In iOS 6 and later, if you assign a value to this view’s restorationIdentifier property, it attempts to preserve its URL history, the scaling and scrolling positions for each page, and information about which page is currently being viewed. During restoration, the view restores these values so that the web content appears just as it did before.

We can set the restoration identifier of the UIWebView in the Nib file:

To implement the restoration class we need the web view controller to adopt the UIViewControllerRestoration protocol:

@interface UYLWebViewController () <UIViewControllerRestoration>

We then need to implement the class method to actually create the new instance of a view controller:

+ (UIViewController *)viewControllerWithRestorationIdentifierPath:(NSArray *)identifierComponents coder:(NSCoder *)coder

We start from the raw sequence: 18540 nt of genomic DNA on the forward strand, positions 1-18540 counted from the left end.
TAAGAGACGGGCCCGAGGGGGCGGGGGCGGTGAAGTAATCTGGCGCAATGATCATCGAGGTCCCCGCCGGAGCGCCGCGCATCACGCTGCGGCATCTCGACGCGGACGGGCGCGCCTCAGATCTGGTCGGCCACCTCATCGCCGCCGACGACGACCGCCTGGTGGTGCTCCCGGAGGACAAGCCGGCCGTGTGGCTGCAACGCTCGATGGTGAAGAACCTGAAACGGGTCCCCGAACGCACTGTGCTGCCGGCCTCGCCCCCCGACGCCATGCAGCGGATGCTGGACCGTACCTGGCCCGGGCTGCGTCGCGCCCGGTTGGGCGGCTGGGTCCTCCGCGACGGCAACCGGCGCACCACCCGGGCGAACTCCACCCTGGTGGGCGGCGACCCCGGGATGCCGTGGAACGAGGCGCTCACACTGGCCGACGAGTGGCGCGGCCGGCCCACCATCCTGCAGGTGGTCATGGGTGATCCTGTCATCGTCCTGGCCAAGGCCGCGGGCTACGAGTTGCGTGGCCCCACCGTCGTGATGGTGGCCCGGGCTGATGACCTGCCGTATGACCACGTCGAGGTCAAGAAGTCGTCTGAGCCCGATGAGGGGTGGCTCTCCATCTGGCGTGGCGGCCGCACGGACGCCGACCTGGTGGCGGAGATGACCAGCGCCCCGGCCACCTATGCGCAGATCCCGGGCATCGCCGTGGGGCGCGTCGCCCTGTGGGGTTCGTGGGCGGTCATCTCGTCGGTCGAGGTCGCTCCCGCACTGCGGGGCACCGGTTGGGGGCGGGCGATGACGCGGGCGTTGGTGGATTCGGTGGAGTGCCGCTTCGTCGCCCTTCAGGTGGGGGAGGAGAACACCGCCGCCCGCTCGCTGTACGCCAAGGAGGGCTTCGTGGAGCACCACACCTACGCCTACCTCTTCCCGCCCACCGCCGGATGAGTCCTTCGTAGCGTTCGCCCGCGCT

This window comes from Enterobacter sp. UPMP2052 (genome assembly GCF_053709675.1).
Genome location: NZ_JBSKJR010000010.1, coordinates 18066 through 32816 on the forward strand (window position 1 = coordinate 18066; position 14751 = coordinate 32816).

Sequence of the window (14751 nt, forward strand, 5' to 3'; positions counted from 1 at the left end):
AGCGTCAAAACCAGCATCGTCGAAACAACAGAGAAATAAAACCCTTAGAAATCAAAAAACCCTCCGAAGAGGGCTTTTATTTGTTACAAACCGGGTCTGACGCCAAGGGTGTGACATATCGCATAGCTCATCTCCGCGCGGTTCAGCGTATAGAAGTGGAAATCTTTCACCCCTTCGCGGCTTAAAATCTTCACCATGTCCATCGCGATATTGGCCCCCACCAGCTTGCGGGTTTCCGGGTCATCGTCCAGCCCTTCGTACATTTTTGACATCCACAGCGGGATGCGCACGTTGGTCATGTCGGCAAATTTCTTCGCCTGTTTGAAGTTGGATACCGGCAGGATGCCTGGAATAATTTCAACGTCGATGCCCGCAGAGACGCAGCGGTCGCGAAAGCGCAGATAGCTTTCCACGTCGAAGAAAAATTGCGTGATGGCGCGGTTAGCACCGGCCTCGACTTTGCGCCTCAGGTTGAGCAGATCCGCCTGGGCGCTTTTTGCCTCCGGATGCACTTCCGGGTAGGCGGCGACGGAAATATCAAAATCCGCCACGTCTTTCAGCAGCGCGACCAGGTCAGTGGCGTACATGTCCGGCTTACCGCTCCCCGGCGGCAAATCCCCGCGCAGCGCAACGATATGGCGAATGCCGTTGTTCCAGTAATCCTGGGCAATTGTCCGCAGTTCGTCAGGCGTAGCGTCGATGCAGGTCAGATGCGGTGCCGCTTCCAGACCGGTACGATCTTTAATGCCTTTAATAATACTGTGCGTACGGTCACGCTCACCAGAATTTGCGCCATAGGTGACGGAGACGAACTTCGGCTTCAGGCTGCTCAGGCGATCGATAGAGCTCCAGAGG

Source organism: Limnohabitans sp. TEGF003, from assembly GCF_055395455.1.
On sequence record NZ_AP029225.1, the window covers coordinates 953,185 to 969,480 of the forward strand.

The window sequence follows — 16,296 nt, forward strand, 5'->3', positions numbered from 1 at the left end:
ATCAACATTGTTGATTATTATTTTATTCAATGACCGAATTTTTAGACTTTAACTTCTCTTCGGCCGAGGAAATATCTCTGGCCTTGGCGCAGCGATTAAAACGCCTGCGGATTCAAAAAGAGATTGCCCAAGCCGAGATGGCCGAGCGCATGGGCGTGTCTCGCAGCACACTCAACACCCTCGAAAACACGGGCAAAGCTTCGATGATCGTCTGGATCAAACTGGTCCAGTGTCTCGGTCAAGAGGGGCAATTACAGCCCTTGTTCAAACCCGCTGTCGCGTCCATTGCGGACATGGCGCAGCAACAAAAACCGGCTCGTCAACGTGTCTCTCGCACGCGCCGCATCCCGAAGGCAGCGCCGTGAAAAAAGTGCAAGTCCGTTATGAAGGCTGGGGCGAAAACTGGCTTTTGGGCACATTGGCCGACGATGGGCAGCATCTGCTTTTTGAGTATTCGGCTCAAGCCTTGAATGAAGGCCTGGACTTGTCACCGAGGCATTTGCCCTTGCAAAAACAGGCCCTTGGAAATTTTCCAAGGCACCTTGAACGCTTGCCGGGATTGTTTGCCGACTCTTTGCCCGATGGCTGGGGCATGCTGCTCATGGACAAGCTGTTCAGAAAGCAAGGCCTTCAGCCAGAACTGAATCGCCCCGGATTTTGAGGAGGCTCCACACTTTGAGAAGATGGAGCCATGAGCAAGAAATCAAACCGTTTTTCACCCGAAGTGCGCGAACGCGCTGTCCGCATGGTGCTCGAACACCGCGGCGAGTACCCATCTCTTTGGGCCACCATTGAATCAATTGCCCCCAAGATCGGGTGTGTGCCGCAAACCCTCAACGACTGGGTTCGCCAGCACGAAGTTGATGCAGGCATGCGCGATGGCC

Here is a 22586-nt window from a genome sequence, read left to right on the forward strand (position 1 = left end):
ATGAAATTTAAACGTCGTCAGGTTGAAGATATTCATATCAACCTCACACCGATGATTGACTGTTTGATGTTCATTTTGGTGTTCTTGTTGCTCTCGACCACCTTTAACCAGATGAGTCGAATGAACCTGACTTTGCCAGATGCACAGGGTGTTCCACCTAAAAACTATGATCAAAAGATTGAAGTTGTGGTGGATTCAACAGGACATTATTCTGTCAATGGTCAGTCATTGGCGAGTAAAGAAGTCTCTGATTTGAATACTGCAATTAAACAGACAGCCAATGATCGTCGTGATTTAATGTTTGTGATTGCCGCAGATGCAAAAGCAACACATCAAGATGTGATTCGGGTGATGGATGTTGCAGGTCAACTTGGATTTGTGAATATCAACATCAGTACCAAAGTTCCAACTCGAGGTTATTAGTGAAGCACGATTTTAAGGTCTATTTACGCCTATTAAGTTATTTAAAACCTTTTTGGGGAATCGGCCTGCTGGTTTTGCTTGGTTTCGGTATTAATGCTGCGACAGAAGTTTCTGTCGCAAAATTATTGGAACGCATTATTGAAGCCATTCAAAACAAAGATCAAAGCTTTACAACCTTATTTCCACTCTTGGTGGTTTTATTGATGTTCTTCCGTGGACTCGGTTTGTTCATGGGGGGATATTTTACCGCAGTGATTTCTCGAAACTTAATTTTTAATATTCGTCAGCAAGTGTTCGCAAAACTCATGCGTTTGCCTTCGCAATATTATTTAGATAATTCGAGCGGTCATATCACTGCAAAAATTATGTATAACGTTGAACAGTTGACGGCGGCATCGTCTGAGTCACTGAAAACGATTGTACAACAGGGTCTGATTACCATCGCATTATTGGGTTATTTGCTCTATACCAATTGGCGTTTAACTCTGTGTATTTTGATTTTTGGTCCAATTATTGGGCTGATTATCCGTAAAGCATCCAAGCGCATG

{
  UIViewController *viewController = [[UYLWebViewController alloc] initWithNibName:@"UYLWebViewController" bundle:nil];
  viewController.restorationIdentifier = [identifierComponents lastObject];
  viewController.restorationClass = [UYLWebViewController class];
  return viewController;
}

Note that we need to remember to set the restorationIdentifier and restorationClass when we create the restored view controller. You can get the restorationIdentifier from the last object of the array of identifier components.

Now during application restoration when UIKit encounters the restoration identifier of this web view controller it will invoke the restoration class method to create a new instance of the class. Note that if we have view controller state to restore we would do that by implementing the encodeRestorableStateWithCoder: and decodeRestorableStateWithCoder: methods.

At this point you can build and run the app, navigate to the settings tab and use the button to display the web view. If you background the App and use Xcode to stop and then relaunch you should see the web view restored. However what I find actually happens is that the web view appears to be blank. I am not sure if this intended behaviour but it seems to require that the web view is reloaded after restoring the state.